March 2013, Volume 63, Issue 3

Letter to the Editor

Paradox in family medicine: where we need more, we have less!

Abdul Sattar Khan  ( Family & Community Medicine Department, King Faisal University, Al- Hassa, Saudi Arabia. )

Madam, everyone should have an equal right or opportunity to be healthy1 whether belonging to a developed or developing country. Yet, during the last three decades, after Alma-Ata declaration and development of the millennium goals by the World Health Organization (WHO)2 a decade before in 2000, have not been able to accomplish the rights of equitable health care for all of the people living on the planet earth, especially in developing countries. Though, the World Academy of Family Doctors(WONCA) makes clatter every year by build up of declarations for enrichment of family medicine throughout the world, the result is mainly further development and enhancement of family medicine in developed countries, without any significant impact on the development of this specialty in the developing countries.
In reality, the situation regarding health status of the population at large is very dreadful in developing countries and worst in Pakistan. For example, the crude death rate in Pakistan has increased from 6.8/1000 to 7.3/1000, one-third babies are born with low birth weight, 43/1000 neonatal, 75/1000 infants, 108/1000 under five years and 350/100,000 mothers die each year, 12.5% and 37% pre-school children are suffering from vitamin A and Zinc deficiency, and still around 40% under five children die because of acute respiratory infection and diarrhea.3 Without establishing a good family medicine practice system in Pakistan, we would not be able to improve our pathetic health indicators. Why, only the appropriate family medicine practice is the answer? The explanation is very simple; family physicians provide comprehensive health care for the whole family within the community through bio-psychosocial approach with continuity of care.4 It is also a fact that in countries, where family practices are fully developed, the health care systems are ranked among top health care system countries.5 The family medicine practice leaders have unfortunately, either failed to convince the developing countries\\\' health policy makers to broaden the practice of quality family medicine in their countries in the national interest or in-spite of their sincere efforts, the vested interests in the concerned countries have blocked the development of this much needed specialty. Indeed, in Pakistan, out of 104 medical universities/colleges, only four institutions (3.85%) offer formal training in family medicine.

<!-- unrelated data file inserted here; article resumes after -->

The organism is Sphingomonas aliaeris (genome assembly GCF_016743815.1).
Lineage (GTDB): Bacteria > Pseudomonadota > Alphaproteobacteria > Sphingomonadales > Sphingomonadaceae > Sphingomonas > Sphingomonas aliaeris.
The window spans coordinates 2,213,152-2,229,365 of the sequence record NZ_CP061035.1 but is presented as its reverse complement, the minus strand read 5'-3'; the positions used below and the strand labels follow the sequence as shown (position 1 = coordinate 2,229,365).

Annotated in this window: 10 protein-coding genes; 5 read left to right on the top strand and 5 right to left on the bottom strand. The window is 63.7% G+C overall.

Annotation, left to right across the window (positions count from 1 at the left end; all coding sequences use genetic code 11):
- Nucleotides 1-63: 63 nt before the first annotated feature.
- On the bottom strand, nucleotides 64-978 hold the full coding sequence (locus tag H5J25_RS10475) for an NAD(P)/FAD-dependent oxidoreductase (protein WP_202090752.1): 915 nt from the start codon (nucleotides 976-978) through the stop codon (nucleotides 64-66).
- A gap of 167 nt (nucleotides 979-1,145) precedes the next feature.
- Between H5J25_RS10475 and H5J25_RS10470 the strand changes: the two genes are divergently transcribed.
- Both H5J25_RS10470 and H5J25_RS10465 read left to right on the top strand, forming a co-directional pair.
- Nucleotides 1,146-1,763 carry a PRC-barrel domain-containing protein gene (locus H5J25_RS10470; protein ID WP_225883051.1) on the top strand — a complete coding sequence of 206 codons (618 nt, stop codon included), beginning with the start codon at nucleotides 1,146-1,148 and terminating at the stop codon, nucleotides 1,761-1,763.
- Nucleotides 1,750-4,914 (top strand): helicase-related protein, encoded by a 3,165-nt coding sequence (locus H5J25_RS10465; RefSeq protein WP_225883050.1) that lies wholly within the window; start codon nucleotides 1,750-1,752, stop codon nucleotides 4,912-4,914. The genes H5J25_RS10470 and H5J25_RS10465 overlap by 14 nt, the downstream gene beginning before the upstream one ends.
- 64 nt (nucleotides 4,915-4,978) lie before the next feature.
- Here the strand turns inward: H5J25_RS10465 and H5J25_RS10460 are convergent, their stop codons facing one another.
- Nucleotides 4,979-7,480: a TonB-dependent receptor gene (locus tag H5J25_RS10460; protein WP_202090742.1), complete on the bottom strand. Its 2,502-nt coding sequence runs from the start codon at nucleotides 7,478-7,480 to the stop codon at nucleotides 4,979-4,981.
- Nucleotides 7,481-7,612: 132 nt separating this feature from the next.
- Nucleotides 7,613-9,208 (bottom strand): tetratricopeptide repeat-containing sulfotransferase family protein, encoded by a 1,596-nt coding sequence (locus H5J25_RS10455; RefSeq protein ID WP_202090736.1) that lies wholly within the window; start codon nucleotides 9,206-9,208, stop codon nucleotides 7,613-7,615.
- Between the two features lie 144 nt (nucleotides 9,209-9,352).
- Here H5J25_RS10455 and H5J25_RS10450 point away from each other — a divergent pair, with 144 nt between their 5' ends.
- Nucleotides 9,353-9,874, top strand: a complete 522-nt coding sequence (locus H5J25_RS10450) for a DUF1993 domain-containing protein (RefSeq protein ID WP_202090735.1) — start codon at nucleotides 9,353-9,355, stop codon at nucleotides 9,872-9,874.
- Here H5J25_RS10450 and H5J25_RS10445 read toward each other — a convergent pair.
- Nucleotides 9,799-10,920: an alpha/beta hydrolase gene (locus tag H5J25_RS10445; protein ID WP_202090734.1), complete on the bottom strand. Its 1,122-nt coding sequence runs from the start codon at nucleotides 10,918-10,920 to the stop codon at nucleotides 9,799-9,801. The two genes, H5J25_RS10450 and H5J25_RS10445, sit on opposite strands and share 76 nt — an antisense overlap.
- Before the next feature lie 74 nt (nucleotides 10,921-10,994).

This situation highlights the paradox in institutionalization and ennoblement of family medicine in Pakistan. From now on, there is need for an urgent action by WONCA and WHO to work tirelessly towards passing a legislation, that every medical university/medical college in the world should have a family medicine department, to cover academic as well as service part of family medicine training in appropriate community health centres. Likewise, Pakistan Medical & Dental Council (PMDC) should ensure the implementation of such a model in Pakistan by promoting teaching and training of Family Medicine in the undergraduate curriculum, through a department of Family Medicine which is an essential requirement for recognition of medical institutions.


1. McHale JV. Exploring patients\\\' rights: What does the nhs constitution tell us? Br J Nurs 2012; 21: 552-3.
2. Hossain M. The millennium development goals (mdgs): What achievements in asia? Wor Sustain Dev Outl 2008; 103-110.
3. Sania N. Health indicators of pakistan - gateway paper ii. Heartfile, 2007.
4. McWhinney IR. The importance of being different. Part 1: The marginal status of family medicine. Canadian family physician Medecin de famille canadien. 1997; 43: 193-195, 203-195.
5. Molyneux J. The top health news story of 2011: Health care reform and a system in flux. Am J Nurs 2012; 112: 14-5.

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